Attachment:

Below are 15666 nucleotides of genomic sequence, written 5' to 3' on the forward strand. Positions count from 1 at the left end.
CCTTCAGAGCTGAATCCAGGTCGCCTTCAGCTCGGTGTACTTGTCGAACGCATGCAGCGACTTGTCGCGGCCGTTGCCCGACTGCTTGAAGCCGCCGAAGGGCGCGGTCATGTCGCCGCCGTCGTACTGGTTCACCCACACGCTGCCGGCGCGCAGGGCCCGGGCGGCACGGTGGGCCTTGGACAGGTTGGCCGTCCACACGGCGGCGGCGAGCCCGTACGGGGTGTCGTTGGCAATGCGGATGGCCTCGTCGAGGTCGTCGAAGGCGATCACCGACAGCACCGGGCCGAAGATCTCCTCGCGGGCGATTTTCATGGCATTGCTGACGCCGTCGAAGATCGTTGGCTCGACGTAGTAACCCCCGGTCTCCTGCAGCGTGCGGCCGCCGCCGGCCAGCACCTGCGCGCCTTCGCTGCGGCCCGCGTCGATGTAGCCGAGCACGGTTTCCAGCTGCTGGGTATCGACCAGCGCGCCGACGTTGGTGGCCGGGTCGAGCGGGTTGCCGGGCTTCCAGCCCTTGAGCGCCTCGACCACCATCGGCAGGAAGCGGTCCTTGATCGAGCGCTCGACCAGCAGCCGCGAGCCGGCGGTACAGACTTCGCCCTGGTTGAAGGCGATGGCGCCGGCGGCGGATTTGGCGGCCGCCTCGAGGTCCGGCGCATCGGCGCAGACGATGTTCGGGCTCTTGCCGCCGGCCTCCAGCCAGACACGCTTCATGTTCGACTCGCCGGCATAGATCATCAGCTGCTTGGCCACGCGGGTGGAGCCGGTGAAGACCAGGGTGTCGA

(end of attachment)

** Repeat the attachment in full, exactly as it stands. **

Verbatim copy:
Below are 15666 nucleotides of genomic sequence, written 5' to 3' on the forward strand. Positions count from 1 at the left end.
CCTTCAGAGCTGAATCCAGGTCGCCTTCAGCTCGGTGTACTTGTCGAACGCATGCAGCGACTTGTCGCGGCCGTTGCCCGACTGCTTGAAGCCGCCGAAGGGCGCGGTCATGTCGCCGCCGTCGTACTGGTTCACCCACACGCTGCCGGCGCGCAGGGCCCGGGCGGCACGGTGGGCCTTGGACAGGTTGGCCGTCCACACGGCGGCGGCGAGCCCGTACGGGGTGTCGTTGGCAATGCGGATGGCCTCGTCGAGGTCGTCGAAGGCGATCACCGACAGCACCGGGCCGAAGATCTCCTCGCGGGCGATTTTCATGGCATTGCTGACGCCGTCGAAGATCGTTGGCTCGACGTAGTAACCCCCGGTCTCCTGCAGCGTGCGGCCGCCGCCGGCCAGCACCTGCGCGCCTTCGCTGCGGCCCGCGTCGATGTAGCCGAGCACGGTTTCCAGCTGCTGGGTATCGACCAGCGCGCCGACGTTGGTGGCCGGGTCGAGCGGGTTGCCGGGCTTCCAGCCCTTGAGCGCCTCGACCACCATCGGCAGGAAGCGGTCCTTGATCGAGCGCTCGACCAGCAGCCGCGAGCCGGCGGTACAGACTTCGCCCTGGTTGAAGGCGATGGCGCCGGCGGCGGATTTGGCGGCCGCCTCGAGGTCCGGCGCATCGGCGCAGACGATGTTCGGGCTCTTGCCGCCGGCCTCCAGCCAGACACGCTTCATGTTCGACTCGCCGGCATAGATCATCAGCTGCTTGGCCACGCGGGTGGAGCCGGTGAAGACCAGGGTGTCGA